This results in a lasting impression the customer walks away with. The goal for any business is to ensure that a customer walks away with a positive experience. One of the key determinants of a positive digital customer experience is customer digital literacy.
Digital financial literacy combines the skills needed to navigate financial services with the skills to use digital technologies. The user’s proficiency in employing these digital technologies will largely determine the kind of experience they will walk away with after interacting with digital channels. In Zimbabwe, the transition to digital has generally proven to be a challenge for the older generations with limited digital literacy.
Given the availability of multiple touchpoints in banks however, we might see that segment of customers continuing to prefer the traditional touchpoints where they visit the brick and mortar branch and probably only make use of the digital channels for those basic functions that they are comfortable performing digitally like airtime purchase for instance.
While banks appear to be on a massive innovation drive coming up with various digital products meant to smoothen the customer’s journey, there still appears to be a gap in customer satisfaction in the industry. A case in point, Steward Bank’s chief executive officer end of year 2022 message was met with all sorts of negative comments from customers ranging from “chibank chenyu chakadhakwa (You’re a useless bank)”, “Village bank”, “Next year let’s make our bank better, we believe in you but you let us down”, “Steward mahwani (Steward is hopeless)”, “Your service is poor” and all sorts of nasty comments. All 11 comments posted in reaction to that end of year message were negative but there were also 59 likes.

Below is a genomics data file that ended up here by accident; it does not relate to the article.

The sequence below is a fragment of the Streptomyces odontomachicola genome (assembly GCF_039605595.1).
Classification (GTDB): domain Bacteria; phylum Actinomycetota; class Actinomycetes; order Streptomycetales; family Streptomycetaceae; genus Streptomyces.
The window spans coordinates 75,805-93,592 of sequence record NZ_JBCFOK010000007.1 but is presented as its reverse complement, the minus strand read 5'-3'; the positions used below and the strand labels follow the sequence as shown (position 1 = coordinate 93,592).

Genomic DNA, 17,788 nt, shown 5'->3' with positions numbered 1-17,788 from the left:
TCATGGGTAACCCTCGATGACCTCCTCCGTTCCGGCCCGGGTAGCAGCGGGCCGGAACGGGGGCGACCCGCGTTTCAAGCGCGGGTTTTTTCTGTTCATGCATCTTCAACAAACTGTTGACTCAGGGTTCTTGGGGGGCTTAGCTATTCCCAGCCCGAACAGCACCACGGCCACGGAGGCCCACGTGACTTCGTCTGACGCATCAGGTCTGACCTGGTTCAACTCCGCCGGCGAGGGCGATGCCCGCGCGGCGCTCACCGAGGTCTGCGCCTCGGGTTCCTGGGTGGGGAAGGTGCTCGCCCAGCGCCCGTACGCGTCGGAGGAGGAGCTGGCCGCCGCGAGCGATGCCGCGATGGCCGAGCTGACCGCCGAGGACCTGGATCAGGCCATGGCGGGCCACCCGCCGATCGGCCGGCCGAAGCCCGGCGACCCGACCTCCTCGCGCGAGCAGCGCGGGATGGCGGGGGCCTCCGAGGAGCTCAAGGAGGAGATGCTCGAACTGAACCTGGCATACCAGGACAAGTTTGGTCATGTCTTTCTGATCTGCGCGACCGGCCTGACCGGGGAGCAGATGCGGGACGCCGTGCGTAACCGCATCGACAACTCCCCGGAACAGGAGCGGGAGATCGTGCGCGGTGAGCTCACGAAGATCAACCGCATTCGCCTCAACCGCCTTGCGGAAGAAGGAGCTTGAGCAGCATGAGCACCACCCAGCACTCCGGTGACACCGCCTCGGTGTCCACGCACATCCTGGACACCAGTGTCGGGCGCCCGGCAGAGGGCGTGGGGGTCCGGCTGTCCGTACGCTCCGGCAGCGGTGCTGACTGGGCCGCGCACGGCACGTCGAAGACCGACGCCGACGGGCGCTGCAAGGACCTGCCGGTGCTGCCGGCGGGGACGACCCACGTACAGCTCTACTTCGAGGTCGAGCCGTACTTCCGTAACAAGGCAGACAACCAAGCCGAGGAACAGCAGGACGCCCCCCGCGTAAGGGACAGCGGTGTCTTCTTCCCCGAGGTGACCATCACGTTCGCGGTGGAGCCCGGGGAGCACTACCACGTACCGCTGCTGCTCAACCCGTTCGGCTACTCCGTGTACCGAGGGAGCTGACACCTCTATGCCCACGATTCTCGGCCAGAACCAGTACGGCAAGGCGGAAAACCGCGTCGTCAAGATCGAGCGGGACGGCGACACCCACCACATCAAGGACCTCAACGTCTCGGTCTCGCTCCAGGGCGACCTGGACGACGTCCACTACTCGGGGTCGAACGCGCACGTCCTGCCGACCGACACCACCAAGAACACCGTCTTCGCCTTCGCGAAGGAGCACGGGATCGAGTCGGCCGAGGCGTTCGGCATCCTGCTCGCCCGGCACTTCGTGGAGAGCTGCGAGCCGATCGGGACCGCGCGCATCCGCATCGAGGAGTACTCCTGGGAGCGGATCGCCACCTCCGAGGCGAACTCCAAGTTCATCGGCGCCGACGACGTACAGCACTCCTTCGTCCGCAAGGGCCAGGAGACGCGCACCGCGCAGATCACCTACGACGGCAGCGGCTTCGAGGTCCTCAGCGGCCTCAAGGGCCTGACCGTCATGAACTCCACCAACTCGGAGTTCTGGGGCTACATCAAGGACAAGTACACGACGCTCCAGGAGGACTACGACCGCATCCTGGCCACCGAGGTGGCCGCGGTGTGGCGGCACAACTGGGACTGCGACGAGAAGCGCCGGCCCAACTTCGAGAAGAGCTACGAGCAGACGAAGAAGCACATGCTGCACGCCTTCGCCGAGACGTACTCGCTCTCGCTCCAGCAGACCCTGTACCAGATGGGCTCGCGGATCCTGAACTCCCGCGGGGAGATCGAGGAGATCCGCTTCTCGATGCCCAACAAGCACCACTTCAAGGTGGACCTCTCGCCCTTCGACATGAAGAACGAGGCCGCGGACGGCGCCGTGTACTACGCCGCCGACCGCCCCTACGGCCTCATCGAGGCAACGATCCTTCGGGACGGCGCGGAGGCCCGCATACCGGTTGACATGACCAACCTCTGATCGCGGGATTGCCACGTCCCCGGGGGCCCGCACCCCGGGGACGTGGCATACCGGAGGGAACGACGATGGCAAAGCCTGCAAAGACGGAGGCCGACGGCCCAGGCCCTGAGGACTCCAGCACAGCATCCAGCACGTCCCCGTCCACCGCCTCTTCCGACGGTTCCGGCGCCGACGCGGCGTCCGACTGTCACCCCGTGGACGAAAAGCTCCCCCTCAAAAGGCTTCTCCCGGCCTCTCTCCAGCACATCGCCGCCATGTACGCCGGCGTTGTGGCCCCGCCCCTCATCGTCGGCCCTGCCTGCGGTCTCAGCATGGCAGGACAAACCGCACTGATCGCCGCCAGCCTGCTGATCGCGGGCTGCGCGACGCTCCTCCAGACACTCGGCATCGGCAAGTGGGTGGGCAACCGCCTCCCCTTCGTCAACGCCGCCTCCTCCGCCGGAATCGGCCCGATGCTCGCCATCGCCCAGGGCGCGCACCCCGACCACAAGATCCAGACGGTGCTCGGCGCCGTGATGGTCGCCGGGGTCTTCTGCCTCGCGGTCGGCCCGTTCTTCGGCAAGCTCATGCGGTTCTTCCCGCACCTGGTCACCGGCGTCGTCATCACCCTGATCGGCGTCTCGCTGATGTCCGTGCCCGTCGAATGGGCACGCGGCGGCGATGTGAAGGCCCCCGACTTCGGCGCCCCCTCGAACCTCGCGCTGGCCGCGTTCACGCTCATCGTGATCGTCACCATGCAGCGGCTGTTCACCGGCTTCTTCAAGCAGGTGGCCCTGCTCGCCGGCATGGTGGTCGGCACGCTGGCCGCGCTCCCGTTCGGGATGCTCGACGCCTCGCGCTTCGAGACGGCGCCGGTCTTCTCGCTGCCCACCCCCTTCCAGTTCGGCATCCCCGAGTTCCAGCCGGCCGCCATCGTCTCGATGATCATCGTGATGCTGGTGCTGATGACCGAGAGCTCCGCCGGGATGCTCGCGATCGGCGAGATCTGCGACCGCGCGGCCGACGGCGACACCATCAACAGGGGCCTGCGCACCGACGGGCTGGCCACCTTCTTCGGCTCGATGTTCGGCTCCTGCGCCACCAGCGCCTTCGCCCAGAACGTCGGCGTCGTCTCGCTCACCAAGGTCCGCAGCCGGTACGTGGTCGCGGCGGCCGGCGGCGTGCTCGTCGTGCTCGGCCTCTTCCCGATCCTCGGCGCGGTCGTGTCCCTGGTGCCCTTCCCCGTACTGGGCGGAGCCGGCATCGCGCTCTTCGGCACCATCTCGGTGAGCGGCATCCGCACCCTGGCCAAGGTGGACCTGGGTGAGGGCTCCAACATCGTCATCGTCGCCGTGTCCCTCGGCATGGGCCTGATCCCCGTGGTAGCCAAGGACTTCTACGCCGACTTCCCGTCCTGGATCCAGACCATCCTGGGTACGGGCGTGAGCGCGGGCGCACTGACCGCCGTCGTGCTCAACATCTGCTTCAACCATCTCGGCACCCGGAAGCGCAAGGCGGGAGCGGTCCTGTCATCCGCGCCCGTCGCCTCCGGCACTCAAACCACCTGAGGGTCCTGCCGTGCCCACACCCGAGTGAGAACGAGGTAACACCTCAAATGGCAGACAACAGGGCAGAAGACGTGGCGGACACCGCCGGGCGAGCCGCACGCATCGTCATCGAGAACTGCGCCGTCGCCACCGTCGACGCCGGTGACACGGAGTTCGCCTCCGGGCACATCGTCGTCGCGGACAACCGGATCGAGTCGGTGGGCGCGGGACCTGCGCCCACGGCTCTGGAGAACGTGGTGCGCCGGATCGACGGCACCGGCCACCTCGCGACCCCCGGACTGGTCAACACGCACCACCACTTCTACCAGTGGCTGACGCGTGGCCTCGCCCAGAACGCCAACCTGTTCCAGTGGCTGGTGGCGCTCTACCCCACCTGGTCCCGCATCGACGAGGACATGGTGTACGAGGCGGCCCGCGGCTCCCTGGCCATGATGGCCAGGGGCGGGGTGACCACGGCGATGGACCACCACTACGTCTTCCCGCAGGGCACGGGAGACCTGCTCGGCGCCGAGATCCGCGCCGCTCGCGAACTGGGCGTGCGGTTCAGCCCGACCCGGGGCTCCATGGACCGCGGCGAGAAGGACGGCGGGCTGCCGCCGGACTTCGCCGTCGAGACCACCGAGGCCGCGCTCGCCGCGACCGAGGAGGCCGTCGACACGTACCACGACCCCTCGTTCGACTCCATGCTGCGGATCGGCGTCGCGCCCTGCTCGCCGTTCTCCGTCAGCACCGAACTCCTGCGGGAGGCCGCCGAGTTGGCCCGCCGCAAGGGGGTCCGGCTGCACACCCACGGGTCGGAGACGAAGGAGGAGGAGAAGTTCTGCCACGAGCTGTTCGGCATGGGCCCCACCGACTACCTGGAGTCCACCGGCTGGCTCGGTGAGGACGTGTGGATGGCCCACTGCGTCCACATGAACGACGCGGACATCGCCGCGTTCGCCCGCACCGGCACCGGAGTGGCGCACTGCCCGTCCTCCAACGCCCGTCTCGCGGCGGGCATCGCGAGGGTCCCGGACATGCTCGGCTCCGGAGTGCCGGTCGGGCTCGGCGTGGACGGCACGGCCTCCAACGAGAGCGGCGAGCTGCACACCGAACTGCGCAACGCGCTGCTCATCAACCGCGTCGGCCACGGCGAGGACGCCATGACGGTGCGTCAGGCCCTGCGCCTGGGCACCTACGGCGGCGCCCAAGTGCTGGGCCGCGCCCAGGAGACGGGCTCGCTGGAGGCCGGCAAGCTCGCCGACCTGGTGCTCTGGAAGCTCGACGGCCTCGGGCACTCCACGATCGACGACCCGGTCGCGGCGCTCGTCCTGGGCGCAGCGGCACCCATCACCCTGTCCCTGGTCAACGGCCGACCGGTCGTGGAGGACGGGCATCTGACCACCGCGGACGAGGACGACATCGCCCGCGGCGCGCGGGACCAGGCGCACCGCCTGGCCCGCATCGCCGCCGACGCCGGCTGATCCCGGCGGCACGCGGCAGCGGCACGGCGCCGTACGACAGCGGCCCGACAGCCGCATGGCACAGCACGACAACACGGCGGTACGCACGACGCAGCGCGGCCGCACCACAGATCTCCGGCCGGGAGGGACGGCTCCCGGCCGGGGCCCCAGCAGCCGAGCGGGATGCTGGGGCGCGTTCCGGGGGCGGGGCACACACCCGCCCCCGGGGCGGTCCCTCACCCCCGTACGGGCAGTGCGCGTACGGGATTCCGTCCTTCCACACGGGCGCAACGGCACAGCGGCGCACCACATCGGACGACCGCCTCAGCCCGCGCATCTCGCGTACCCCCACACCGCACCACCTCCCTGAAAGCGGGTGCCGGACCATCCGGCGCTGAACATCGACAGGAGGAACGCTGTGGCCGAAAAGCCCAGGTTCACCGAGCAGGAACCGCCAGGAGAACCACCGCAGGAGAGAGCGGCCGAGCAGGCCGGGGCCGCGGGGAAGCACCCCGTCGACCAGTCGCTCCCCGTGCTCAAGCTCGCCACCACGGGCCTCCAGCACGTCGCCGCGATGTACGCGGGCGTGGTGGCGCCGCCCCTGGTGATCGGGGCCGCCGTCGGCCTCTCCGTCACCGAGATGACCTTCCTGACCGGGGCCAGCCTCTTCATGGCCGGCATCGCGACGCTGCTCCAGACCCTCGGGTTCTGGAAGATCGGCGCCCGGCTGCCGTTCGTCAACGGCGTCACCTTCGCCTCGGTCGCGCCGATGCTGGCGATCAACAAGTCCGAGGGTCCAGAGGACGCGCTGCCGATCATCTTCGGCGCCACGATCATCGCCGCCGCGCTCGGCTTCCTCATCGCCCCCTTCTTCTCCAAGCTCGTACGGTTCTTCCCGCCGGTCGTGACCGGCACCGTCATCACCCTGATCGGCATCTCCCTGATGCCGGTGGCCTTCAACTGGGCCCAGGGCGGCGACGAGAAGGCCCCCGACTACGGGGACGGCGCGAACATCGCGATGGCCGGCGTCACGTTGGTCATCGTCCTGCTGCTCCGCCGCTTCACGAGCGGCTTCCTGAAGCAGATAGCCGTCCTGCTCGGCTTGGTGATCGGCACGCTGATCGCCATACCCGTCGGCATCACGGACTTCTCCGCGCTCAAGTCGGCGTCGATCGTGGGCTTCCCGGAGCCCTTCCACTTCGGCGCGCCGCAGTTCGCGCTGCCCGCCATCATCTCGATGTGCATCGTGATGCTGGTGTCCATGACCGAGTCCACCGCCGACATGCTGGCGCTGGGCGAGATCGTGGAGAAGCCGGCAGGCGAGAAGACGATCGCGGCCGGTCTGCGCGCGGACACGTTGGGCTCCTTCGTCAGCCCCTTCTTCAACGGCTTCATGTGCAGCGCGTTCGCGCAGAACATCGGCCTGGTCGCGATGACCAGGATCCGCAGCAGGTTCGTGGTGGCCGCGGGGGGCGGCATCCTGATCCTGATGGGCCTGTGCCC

Granted, this is social media and people will say anything, but the fact that someone took their time to give that kind of feedback should not be taken lightly by a service provider and it means there is somewhere where the service provider might not be getting it right. This is a bank that prides itself as being the first bank in the country to have convergence with telecommunications and in having a technology focus that it believes is set to change the way Zimbabweans view banking.
The upside to this negative feedback is that it gives the service provider insights into the kind of experience the customer has had with its brand. The 59 likes are also an indicator that it is hitting the right buttons with most of its customers. The way in which the banking industry was forced to accelerate digitalisation due to factors outside its control may have its pitfalls but one could also say it was also a beautiful serendipitous experience for banks and their customers.
Some banks discovered that when digitalisation is fully utilised, they did not need a huge workforce to get the job done. They also discovered that a lot of work could also be done remotely and save costs in the process.
Most banks also realised that they did not necessarily have to meet physically for meetings and training workshops. All that can also be conducted remotely. Most customers also learnt to appreciate and embrace conducting their banking business remotely which as it happens comes with a lot of benefits. The challenges that could be experienced by both service providers and customers at this point could be just teething problems which will go away with time.